Officials finally break ground on commuter rail and bus upgrades to Ruggles station

State officials gathered at Ruggles station this morning to formally break ground on a $38-million project that will mean a new commuter-rail platform and a new lower busway and elevators.

The project, for which the first contract was issued in 2012, will mean more commuter rail trains can actually stop at Ruggles - currently one out of every three trains have to bypass the station.

In 2014, the state won a $20-million federal grant for the work.

Construction will increase the size of the existing platform and improve the infrastructure in keeping with ADA guidelines to allow improved access to the neighboring community that includes the Longwood Medical and Academic Area, which is the largest employment center near Ruggles Station, and Northeastern University

In a related project, Northeastern will build a new pedestrian bridge over the tracks.



Free tagging: 


Can someone explain this to me?

By on

Just trying to understand the whole "extend the platform" thing. A good chunk of the existing platform (I'd guess 40%) is in terrible disrepair, has been blocked off for years, and was rarely used prior to that.

Question 1: Is this new renovation going to just fix that blocked off part or are they actually going to make it longer?

Question 2: If they are making it longer, are there actually trains on that line that are longer than the existing platform? It's pretty long already, to my mind.

I don't ask any of this with anger or disdain...As an occasional user of that station, I'm just trying to understand it.

Which is not the same as extending!

By on

Looks like whoever wrote the press release described something different from the actual plan. Lengthening the existing platform wouldn't increase station capacity unless the issue were trains that are too long not being able to stop (it's not).

The press release was fine:

By on

The press release was fine: "a brand new 800-foot Commuter Rail platform to service Track 2"

But Adam focused on the less important part of the project.


By on

Changed the original post to reflect reality.

Now THAT makes sense!

By on

Thanks anon, that sounds like a big job, but makes more sense as far as allowing more trains to stop there.

last mile problem

By on

Too bad there isn't a commuter rail stop *right at* the Longwood Medical Area, instead of a mile away. That's far enough to make the walk an obstacle to transit use.

Connecting shuttle buses and T bus routes are better than nothing, but who knows how long they'll take to show up, and if you'll catch your train if the bus gets stuck in traffic.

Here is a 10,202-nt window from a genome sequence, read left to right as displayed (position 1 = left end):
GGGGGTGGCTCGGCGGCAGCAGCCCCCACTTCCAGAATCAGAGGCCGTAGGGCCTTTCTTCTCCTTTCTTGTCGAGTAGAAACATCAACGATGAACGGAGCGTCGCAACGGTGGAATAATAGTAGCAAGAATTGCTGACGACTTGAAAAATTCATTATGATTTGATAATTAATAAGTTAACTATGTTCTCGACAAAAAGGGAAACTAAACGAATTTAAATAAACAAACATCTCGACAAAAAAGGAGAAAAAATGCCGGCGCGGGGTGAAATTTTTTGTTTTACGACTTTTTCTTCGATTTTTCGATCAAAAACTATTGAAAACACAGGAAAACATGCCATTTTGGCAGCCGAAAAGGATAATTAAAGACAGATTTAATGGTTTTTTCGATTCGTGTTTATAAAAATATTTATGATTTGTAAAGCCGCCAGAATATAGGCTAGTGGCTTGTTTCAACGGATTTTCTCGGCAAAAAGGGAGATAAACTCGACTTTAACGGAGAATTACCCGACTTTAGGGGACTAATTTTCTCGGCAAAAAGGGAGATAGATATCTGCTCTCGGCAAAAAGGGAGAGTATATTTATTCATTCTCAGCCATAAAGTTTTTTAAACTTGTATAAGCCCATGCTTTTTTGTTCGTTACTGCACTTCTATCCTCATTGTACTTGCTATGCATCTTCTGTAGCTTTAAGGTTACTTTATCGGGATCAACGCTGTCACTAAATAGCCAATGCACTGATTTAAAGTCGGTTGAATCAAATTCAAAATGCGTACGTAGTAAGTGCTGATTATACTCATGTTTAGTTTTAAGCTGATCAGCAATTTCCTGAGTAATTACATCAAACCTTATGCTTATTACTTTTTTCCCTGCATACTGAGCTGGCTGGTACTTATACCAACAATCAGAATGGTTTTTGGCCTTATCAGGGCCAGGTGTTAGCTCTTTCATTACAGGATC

By on

It's 0.8 miles from Yawkey Station to the intersection of Brookline Ave and Longwood Ave.

Red herring

By on

Sure, it would be great if Ruggles was right at Children's hospital, but it's not. It takes me 12 minutes to walk from there to my office (less if I hop on a Hubway behind Ruggles.) The E line IS "right at" the LMA (2 stops in fact.) The D line is a 5 to 10 minute walk. Several bus lines, including the 39 run right through the area. The LMA shuttles from Ruggles are amazingly frequent during rush hours. The only wait at Ruggles is usually for the bus that is already sitting there to fill up and leave.

Yes, there are transit

By on

Yes, there are transit options to the LMA. But they could be better. And far too many people find it easier to drive.

The E Line is slow, and it only goes to downtown, East Cambridge, and a very quiet area a mile to the southwest of the LMA.

The D Line is somewhat better, but only if you're going to certain parts of Brookline or Newton, downtown, or can make use of the park-and-ride lots. And it's a bit out of the way -- a 15-minute walk to some parts of the LMA.

Ruggles is the fourth-busiest commuter rail station. Imagine if it (or the LMA) were better located.

Buses to Ruggles

By on

LMA has a huge number of employees who commute in and out via transit, and many of them go through Ruggles (I'd love to see some actual data on this). To get to/from Ruggles in particular, you can take the MBTA #8, 19, 47, CT2, and CT3, the private LMA shuttles (Ruggles Express & Wentworth-Ruggles), as well as small buses operated by only by/for BWH and Children's. They are ALL packed during peak hours to the point that they often are too full to pick up passengers (especially in the rain), and 80-100% of these passengers unload at Ruggles. Often, too, they get snarled in traffic (particularly at Louis Prang) making it quicker to walk to Ruggles, which I'm sure many do, in addition to making use of the 5 Hubway docks before they empty out by 5:30pm.

Basically what I'm saying is that the LMA dramatically stresses its last-mile transit infrastructure and has outgrown the current system. It desperately needs its Urban Ring link, and a buried rail Ruggles-LMA-Yawkey route would relieve a huge amount of strain on the surface instead of adding to it.

You know what the real answer is?

By on


Seriously - allow ONLY handicap placard (or hospital permit for temp situations), ambulances, and buses and shuttles from 7am to 7pm.

Trucks could be limited to making deliveries before and after the work day.

Did you know?

By on

People come in from all over to go to the various doctors in the hospitals. In fact, I used to come in from the suburbs, well, my father would drive me in, to go to Children's for scoliosis appointments.

You're not going to get ride of private cars.

Keep dreaming, though. Dreams are important to have.

What do you mean by "right at"?

By on

It is a medical AREA not a medical FACILITY. You can't have a stop "at" an area. Ruggles is easily close enough.


By on

So it has been over two months since the "groundbreaking", and yet NO work has actually begun on this project. No construction at all happening. Anyone know why?